Multi-textual artist, instrumentalist and sometime linguist; Maia Vidal can do it all.
Thankfully music, is at the centre of her delightful universe. Now we have another sparkling full LP to gawp at in the form of You’re The Waves. Shield your eyes and open your ears.
There are significant changes from her 2011 solo debut God Is My Bike which brought Vidal her biggest popular success to date with “Follow Me” and its accompanying UKMVA-nominated video. You’re The Waves is less maudlin, but still contains a brooding darkness if you take the care to look into its shadowy corners. It’s also less polemical, as she turns to the simple elegance of love for inspiration.
The first three singles “Bones”,”The Tide” and “Islands of You and Me” form a triptych of videos that elucidate the young Californian's vision of her own work. She co-directs herself moving from a fancy dress party, where the lyric “bones” is amusingly more literal than one might expect, to a sun-soaked secluded island idyll where she revels with her expressionless skeletal amour. It’s an interesting artistic choice to bring songs to life which such literalism, especially when so many videos choose a safer, more generic serious of metaphorical scenes. Of course, when someone has such an exquisite imagination perhaps one wants their interpretation first and foremost, while the mind’s eye harnours its own ideas. Much like book-to-screen adaptations, there are two versions, and the choice is there for the consumer. That said, go watch the videos back-to-back.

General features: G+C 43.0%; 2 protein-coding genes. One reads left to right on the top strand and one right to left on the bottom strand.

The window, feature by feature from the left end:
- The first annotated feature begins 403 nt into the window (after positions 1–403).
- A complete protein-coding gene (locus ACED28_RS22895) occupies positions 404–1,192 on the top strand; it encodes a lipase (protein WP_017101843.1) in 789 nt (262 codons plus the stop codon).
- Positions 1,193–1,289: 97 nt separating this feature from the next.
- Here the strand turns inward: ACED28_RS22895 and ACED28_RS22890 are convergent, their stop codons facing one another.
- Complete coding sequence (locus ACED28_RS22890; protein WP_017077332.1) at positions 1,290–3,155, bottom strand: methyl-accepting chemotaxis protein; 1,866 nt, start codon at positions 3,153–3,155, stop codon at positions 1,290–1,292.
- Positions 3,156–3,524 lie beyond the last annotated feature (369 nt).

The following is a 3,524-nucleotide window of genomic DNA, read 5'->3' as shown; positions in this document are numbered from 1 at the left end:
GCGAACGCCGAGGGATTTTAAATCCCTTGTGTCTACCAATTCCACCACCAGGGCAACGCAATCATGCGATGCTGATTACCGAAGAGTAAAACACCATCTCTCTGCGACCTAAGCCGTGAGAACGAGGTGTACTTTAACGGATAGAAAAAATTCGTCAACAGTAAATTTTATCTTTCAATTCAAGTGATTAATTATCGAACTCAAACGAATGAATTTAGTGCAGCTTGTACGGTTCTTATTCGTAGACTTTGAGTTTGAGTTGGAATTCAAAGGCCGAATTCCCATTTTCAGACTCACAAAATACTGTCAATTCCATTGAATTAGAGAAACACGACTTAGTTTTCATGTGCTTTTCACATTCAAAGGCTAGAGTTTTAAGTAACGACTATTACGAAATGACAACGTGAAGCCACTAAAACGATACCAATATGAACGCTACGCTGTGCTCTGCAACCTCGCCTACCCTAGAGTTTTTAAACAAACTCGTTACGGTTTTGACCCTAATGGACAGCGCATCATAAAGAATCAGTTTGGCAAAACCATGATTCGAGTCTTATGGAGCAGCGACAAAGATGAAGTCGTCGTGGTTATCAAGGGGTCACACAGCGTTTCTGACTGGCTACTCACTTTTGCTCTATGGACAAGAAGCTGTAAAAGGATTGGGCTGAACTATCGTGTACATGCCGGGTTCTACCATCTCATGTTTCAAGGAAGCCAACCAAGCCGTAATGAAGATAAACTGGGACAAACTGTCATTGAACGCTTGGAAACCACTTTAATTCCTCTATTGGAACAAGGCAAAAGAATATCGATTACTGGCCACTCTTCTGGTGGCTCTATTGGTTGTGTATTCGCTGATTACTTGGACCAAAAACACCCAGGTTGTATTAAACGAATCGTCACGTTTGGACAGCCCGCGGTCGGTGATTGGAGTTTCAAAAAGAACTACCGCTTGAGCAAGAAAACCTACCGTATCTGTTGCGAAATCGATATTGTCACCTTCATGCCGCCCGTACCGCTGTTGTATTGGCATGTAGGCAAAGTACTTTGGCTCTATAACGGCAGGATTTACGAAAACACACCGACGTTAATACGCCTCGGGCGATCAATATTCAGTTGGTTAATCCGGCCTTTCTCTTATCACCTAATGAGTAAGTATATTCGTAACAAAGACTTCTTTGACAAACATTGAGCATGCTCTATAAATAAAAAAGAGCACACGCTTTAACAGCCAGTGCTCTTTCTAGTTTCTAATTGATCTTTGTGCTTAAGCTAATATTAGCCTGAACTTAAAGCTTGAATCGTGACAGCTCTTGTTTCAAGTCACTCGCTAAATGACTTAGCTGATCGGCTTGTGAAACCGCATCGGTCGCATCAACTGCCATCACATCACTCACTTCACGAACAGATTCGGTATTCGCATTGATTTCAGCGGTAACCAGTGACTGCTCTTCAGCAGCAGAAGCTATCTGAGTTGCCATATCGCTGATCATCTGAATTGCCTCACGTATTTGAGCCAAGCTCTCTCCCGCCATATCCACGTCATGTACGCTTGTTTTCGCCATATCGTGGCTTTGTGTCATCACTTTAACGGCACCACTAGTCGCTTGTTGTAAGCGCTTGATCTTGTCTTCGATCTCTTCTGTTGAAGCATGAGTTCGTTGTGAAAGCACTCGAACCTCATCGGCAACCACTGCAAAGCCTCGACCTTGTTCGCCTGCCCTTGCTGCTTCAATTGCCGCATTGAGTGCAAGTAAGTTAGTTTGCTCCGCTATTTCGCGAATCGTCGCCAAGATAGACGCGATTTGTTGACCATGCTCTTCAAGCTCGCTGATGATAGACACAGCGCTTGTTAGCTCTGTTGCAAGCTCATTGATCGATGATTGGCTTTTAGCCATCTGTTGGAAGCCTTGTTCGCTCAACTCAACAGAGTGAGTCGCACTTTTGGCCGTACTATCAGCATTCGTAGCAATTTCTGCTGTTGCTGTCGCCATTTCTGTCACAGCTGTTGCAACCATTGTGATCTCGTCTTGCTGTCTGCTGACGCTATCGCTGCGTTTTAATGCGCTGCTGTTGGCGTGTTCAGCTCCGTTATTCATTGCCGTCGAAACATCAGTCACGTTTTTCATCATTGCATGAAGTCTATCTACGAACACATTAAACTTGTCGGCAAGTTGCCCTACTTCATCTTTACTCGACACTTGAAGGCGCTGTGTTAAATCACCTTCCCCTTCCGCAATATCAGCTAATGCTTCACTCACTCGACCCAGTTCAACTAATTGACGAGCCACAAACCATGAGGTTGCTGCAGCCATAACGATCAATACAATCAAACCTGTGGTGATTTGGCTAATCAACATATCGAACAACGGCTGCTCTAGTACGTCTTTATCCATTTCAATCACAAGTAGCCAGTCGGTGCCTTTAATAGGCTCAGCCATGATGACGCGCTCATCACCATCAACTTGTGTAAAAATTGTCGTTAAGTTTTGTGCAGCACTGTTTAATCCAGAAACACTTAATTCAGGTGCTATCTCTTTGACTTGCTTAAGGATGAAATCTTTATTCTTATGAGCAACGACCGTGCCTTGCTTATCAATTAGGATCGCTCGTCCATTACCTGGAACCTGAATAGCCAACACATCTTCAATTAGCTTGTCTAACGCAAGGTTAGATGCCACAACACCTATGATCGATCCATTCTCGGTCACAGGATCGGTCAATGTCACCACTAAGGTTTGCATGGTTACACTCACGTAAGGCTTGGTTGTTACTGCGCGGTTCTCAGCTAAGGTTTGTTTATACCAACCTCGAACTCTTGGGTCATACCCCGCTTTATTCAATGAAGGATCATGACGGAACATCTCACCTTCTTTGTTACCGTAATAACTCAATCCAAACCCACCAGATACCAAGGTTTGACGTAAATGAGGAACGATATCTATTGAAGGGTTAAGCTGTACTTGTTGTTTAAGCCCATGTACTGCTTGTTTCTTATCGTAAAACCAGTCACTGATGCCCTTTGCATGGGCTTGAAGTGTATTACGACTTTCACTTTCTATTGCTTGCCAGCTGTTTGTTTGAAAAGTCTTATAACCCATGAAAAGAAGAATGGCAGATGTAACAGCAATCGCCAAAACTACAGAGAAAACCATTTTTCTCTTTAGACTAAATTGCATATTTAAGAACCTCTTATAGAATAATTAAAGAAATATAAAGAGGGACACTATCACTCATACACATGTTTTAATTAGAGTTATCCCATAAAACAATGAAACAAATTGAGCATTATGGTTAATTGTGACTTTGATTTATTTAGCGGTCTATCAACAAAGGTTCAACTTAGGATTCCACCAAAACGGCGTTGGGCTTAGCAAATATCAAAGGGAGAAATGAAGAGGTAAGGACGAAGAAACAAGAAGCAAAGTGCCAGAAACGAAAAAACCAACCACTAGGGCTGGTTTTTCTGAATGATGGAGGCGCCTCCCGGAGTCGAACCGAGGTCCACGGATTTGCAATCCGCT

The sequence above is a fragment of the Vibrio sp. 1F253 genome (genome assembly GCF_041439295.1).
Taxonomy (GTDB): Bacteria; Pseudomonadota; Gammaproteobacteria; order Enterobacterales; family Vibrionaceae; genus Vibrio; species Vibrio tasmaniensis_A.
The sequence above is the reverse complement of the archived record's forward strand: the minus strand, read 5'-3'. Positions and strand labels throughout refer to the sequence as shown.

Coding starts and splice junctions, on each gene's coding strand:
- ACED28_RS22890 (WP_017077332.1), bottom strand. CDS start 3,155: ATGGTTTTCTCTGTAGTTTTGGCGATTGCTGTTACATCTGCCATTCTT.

As subject matter condenses, the range of the music itself expands. A deep electronic grind from “The Tide” is complimented by the short burst of petal-delicacy that is “El Azar”. All of the tracks ooze pop in all its fizzy, memorable goodness. There are still plenty of quirky jingle-jangles and stuttered tempos to satisfy hardcore fans but Vidal seems as though she is really letting down her (admittedly quite short) hair on this record.
Rounding up the album are the signature foreign-language tracks. “El Azar” (‘the random’) and “Dejame Llegar” (roughly ‘let me go’) are this time sung in Spanish, as opposed to the demi-French God Is My Bike, perhaps reflecting her time recording previous effort Spaces in Barcelona. They close a tour de force of an album by an embarrasingly talented artist.